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Rho-kinase signaling in lung development and persistent pulmonary hypertension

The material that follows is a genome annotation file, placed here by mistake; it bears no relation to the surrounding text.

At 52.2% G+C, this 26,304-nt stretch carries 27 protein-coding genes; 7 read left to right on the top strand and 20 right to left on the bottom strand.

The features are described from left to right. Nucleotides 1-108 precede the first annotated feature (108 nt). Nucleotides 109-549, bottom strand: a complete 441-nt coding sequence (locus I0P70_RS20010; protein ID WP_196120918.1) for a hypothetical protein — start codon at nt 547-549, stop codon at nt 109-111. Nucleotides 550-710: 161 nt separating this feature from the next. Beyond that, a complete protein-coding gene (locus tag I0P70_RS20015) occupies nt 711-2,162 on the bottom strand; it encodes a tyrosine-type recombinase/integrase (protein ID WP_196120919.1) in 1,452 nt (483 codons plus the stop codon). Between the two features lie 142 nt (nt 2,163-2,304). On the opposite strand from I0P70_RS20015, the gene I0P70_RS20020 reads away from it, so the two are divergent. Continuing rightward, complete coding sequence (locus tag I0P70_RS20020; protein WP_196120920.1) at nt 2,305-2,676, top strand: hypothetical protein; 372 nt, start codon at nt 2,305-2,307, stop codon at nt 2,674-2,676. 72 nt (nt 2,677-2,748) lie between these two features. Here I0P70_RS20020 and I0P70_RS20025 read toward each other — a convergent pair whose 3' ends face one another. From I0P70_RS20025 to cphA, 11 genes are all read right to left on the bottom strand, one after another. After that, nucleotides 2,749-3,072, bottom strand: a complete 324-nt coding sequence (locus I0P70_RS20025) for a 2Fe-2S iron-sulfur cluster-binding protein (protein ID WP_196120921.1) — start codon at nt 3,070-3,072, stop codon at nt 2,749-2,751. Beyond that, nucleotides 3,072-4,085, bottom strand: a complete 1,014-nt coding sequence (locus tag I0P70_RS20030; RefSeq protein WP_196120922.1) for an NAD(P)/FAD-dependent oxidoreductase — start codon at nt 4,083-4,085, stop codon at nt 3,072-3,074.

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I am a board certified neonatologist with an academic appointment at the University of Colorado. From early in my career I have been interested in persistent pulmonary hypertension of the newborn (PPHN) and mechanisms responsible for decreased responsiveness of some newborns with severe PPHN to inhaled nitric oxide (NO) therapy. PPHN is a clinical syndrome characterized by increased pulmonary vascular resistance (PVR), which prevents the transition from fetal to extrauterine life. Mechanisms responsible for increased PVR in severe PPHN include hypertensive vascular remodeling and impaired vascular growth. In the setting of severe PPHN, conventional therapies such as NO are usually ineffective with increased morbidity and mortality, making alternate therapies that are effective in this setting crucial. Rho-kinase is important for normal physiologic fetal functions and regulates smooth muscle cell proliferation, vascular tone and growth. Rho-kinase is activated by endothelin-1, serotonin and other potent mediators of pulmonary hypertension, and regulates NO production making rho-kinase signaling central to the pathogenesis of PPHN and an important therapeutic target. Past studies and preliminary data suggest that rho-kinase activity is essential for normal lung developmental biology and physiology, yet marked increases or sustained elevation of rho-kinase may contribute to impaired lung structure and function in the perinatal period. This paradox has not been clearly studied, and much needs to be learned regarding these mechanisms and the cellular basis for PPHN. Gaining a better understanding for the developmental regulation of rho-kinase in the normal fetus and newborn, as well as mechanisms for increased rho-kinase activity in the late gestation fetus and newborn with PPHN will lay the foundation for the development of new therapies. Our overall hypothesis is that high rho-kinase activity maintains elevated PVR in the normal fetus and further increases in rho-kinase activity during late gestation or sustained elevations in rho-kinase activity after birth contributes to the development of severe PPHN. The Perinatal Research Center (PRC) is part of the Department of Pediatrics, and is a leading center for research in fetal physiology. The PRC has developed a consistent group of senior faculty who are recognized as national and international leaders in the fields of developmental biology and fetal physiology. Using the resources at the PRC and under the guidance of my primary mentor Dr Steven Abman, I will utilize whole animal physiologic and cellular studies to better understand the developmental regulation of rho-kinase and mechanisms for rho-kinase activation during normal lung development and in PPHN. In the immediate short term this award will provide the opportunity for me to continue to study endothelial (PAEC) and smooth muscle cell (PASMC) biology in the context of lung vascular development and the pathobiology of severe PPHN. Over the study period I will develop greater expertise in fetal cardiorespiratory physiology and will also collaborate with Dr Troy Stevens and Ivan McMurtry at University of South Alabama, which will provide a unique opportunity to gain extensive expertise in cell biology and molecular methods that can help me study cellular signaling in PPHN. This collaboration will also allow me to develop skills in the isolation and characterization of microvascular endothelial cells (MVEC). MVEC regulate vascular growth in vivo, so isolation and characterization of these cells is essential and will provide the basis for future experiments and grant proposals aimed at studying the role rho-kinase plays in regulating MVEC function. The strength of this proposal is the assembly of several successful scientists who will assure both progress and success in my research career and guide me towards independence as a physician scientist.
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